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Development threatens Lostine wildlife area

Published on April 18, 2017 2:22PM

A group of concerned citizens who hunt, hike, horseback ride, mountain bike, ski, observe, track and photograph wildlife and explore historical homestead and mining sites became alarmed when they recently learned that Wallowa County’s Planning Department had secretly approved development of 38 acres, zoned Timber Grazing, surrounded by the Lostine Wildlife Area and the Lostine River, without telling ODFW, affected neighbors or the public.

ODFW has designated the Lostine Wildlife Area as critical winter habitat for bighorn sheep, rocky mountain elk and mule deer.

Jim Akenson, conservation director for the Oregon Hunters Association, says this: “Hunters’ dollars provided the funds [for the purchase of the Lostine Wildlife Area]... as representatives of Oregon’s hunting community, OHA opposes any development of the property ... Any development within this area is a potential threat to the purpose of this area.”

ODFW’s wildlife biologist, Michael Hansen, says: “Development of additional dwellings in that constricted area will have an adverse impact on the movement of big game (especially elk) into and through the property to our Lostine Wildlife Area. The adverse impact on animal movement is cumulative and because of previous building in this portion of the Lostine River Valley, the property straddles the only remaining undeveloped travel corridor for these animals.”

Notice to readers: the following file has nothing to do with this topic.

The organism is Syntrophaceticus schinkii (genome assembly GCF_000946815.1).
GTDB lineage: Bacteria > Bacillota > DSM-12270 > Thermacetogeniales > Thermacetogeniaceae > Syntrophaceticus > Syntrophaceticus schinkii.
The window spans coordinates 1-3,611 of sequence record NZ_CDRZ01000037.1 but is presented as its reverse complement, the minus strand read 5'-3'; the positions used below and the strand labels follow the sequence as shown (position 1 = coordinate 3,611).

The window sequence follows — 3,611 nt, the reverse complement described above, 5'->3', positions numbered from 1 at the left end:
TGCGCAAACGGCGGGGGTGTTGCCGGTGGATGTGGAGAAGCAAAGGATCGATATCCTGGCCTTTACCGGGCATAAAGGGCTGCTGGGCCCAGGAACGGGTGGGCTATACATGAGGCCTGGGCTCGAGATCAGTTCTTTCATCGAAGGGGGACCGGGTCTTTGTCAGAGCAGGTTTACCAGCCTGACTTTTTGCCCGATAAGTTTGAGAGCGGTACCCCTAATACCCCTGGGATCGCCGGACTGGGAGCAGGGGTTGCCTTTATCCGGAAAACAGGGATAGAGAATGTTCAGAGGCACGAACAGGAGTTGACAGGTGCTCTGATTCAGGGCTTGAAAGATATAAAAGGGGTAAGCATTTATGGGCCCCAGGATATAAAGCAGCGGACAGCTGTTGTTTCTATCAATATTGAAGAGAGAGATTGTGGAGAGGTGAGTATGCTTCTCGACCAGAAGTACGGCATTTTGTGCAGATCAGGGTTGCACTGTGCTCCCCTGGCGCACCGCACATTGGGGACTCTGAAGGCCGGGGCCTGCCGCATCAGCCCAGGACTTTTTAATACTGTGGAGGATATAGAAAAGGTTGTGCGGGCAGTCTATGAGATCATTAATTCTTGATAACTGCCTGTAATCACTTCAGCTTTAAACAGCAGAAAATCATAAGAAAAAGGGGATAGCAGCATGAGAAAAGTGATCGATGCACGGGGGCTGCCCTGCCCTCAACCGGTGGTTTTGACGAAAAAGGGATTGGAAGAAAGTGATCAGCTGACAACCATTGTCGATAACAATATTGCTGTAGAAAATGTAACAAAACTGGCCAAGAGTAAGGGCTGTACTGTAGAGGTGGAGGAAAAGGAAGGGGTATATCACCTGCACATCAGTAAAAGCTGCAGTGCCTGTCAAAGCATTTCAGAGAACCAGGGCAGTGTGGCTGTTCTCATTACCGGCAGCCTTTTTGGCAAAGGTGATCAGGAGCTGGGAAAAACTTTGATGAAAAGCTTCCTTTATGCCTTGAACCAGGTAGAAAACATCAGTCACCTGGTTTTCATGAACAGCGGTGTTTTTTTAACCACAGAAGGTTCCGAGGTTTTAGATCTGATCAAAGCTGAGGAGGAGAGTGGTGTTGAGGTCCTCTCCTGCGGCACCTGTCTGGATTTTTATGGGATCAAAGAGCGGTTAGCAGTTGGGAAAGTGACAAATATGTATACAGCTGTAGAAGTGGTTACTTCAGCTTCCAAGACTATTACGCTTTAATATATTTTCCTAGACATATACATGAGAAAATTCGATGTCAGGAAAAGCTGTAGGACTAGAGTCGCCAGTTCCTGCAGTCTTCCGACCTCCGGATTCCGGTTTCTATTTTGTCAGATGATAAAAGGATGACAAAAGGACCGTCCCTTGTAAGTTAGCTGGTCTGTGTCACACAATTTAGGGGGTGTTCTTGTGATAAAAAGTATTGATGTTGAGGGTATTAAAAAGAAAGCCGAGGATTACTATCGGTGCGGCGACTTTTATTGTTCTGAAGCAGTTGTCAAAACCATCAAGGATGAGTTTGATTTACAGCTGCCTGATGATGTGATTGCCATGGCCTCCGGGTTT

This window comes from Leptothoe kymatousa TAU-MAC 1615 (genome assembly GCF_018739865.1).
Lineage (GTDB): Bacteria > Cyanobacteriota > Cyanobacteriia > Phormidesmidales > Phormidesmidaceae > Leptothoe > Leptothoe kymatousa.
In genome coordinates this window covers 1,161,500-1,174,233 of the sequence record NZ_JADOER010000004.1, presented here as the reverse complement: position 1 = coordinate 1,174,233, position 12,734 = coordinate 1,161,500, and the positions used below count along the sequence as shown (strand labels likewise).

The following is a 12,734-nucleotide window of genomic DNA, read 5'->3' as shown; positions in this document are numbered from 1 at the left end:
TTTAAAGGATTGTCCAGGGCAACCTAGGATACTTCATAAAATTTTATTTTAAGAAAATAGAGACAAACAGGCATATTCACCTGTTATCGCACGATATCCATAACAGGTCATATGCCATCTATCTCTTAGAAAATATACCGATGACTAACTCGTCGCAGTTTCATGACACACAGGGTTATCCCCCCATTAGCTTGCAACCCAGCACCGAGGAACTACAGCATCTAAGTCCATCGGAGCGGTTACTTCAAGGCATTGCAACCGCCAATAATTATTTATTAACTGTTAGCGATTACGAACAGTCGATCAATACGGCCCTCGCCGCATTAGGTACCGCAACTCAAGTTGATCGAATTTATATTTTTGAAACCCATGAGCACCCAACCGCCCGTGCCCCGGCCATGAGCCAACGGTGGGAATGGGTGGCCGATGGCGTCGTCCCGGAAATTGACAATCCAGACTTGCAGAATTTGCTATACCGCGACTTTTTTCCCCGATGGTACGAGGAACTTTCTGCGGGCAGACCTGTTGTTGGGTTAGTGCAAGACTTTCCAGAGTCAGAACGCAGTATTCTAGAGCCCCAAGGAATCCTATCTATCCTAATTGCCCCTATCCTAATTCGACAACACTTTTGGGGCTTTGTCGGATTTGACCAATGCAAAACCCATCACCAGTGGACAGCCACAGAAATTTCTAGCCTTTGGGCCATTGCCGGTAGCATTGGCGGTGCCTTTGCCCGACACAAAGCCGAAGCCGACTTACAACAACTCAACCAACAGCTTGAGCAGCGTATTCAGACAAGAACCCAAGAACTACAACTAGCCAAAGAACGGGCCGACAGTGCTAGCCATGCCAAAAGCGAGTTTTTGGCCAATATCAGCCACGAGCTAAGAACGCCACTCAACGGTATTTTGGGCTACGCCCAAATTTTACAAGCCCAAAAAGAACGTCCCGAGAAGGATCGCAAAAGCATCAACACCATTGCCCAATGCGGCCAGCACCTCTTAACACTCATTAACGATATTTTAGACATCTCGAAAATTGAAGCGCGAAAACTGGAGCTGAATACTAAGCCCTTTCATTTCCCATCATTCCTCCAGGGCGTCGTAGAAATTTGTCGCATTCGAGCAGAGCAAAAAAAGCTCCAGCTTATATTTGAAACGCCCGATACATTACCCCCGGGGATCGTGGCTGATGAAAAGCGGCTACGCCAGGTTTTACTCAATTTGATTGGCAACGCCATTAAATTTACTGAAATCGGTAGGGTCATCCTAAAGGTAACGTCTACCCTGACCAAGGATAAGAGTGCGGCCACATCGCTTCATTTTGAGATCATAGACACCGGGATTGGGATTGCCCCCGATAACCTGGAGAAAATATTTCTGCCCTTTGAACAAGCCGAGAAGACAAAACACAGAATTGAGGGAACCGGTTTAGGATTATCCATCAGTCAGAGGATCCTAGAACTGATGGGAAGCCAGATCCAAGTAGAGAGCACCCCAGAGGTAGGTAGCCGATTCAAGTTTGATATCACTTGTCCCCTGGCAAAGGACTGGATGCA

An appeal of the Planning Department’s approval of the 38-acre development filed by the “Friends of the Lostine Wildlife Area” will come before the Planning Commission 7 p.m. Tuesday, April 25, at the courthouse. Please consider writing an email or letter, attending the hearing or joining the Friends of the Lostine Wildlife Area to help protect this important public resource.

Michael Eng


Eng is affiliated with Friends of the Lostine Wildlife Area.


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